Private Management of Softball Fields Draws Public Complaints has partnered with LexisNexis to bring you this content.

Copyright 2013 Richmond Newspapers, Inc.
All Rights Reserved

Richmond Times Dispatch (Virginia)
September 16, 2013 Monday
State Edition
METRO; Pg. B-02
614 words
Softball options in Chesterfield;
Private company has been running fields; is contract is in limbo

A proposal to extend the contact of the private company running Chesterfield County's softball fields has been delayed because officials balked after some residents cried foul, raising issues from field conditions to alcohol consumption.

"I think we've had a good relationship," said Butch Tiller, the man behind Softball Nation, the company that has the contract. "Parks and Rec and myself, we're on the same page, basically, and things have been going along pretty good. I'd like to continue, and I think Parks and Rec would like to continue."

But in the face of divided public opinion, the Board of Supervisors is re-examining its options. At Wednesday's meeting, it could award the contract to Softball Nation, solicit bids to run the fields again, or tell parks and recreation to take them over in part or fully.

The contract arrangement was developed in 2010, after the county's Board of Supervisors sharply cut the Parks and Recreation budget in reaction to tough economic times.

County Parks and Recreation Director Michael Golden said the company outbid competitors for the original contract and has been paying the county $65,000 per year for the right to run the fields. The new contract was negotiated at $45,000 per year, he said, and no other companies bid. It would run for three years, with an option to renew for two more.

Golden said he sees no reason Softball Nation could not do a good job running the fields and does not have qualms about awarding it the contract.

Tiller's company oversees six fields at the Iron Bridge Athletic Complex and three at the Warbro Athletic Complex. The county is responsible for major maintenance projects; Tiller's company handles the minor things.

Tiller is the first to admit that the fields aren't the nicest around. But, he said, they are far better than the fields he took over three years ago, when his company first got its contract.

"They're not The Diamond,but it's better than it was," he said.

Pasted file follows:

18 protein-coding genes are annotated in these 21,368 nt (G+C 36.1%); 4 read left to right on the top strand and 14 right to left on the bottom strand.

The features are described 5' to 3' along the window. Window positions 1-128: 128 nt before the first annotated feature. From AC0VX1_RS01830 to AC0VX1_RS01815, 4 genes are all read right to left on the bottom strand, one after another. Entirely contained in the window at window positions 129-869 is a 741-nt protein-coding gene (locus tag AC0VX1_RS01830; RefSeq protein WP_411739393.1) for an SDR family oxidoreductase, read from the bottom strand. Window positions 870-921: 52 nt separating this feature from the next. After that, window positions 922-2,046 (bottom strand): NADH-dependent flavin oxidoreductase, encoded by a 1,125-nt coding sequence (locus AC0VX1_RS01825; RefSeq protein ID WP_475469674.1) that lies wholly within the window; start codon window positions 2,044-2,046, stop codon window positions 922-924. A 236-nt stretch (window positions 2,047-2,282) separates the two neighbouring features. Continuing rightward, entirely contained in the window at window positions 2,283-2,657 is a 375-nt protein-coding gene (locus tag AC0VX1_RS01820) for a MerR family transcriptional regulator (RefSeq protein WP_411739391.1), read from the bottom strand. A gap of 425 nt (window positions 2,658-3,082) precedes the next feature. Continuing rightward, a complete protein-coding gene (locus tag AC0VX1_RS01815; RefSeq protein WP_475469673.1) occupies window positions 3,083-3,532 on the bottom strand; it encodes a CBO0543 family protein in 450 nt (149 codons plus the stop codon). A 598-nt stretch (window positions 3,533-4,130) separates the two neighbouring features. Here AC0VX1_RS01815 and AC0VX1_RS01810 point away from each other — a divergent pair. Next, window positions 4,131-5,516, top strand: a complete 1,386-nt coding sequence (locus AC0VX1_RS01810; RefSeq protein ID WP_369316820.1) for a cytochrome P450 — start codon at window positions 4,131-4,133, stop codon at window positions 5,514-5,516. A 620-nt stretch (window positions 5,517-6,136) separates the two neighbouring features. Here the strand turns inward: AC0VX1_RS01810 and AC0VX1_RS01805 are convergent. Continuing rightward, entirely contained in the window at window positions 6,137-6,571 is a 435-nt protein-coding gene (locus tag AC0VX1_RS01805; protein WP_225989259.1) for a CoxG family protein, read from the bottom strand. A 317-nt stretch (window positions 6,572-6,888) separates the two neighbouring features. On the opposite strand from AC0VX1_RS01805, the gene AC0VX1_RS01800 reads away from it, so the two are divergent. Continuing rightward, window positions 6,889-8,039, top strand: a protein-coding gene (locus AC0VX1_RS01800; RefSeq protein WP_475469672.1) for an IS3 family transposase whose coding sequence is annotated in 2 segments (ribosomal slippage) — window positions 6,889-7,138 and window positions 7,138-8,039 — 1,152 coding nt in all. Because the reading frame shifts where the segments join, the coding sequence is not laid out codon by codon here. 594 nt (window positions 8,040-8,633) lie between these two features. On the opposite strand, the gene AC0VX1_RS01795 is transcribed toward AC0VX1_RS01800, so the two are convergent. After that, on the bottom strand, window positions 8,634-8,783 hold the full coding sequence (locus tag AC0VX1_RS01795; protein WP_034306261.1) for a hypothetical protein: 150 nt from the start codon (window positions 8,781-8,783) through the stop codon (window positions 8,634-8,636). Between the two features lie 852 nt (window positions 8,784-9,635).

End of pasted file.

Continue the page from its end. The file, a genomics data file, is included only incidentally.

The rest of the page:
The company, which runs tournaments elsewhere as well, relies on tournaments to make the contract work. The contract also includes league games during the week.

"We have more than just leagues, we have tournaments and we have a strong tournament program that helps support everything," Tiller said.

He said getting a new contract in place right away isn't a necessity for him, because his operation is in place. But if the county wants to have someone else run the facility, the decision needs to be made soon, so the next person can get set up.

"I think you have to look at the people who have been speaking, and you have to differentiate from the people who play softball and the people who don't play softball," he said.

Public comment at recent Board of Supervisors meetings has been sharply divided on the question. Topics have ranged from field conditions to alcohol consumption at the fields.

"What I've learned made me want to ask for a refund on some of the taxes I've paid to hire public servants who are supposed to be taking care of business for us citizens," said resident Brenda Stewart.

Stewart had reservations about everything from the way the 2010 contracting was handled to the way the utilities were paid for the facilities to record keeping.

"When the county ran things, if it rained, you didn't play," said Fletcher Johnson, who umpires for Softball Nation. "Now, if it rains, they get out there, clean the fields and we play, and that is what the teams appreciate ... and what they look for in someone who is going to be taking care of the park for them."

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Copyright © 2013, The Richmond Times-Dispatch and may not be republished without permission. E-mail [email protected]

September 17, 2013

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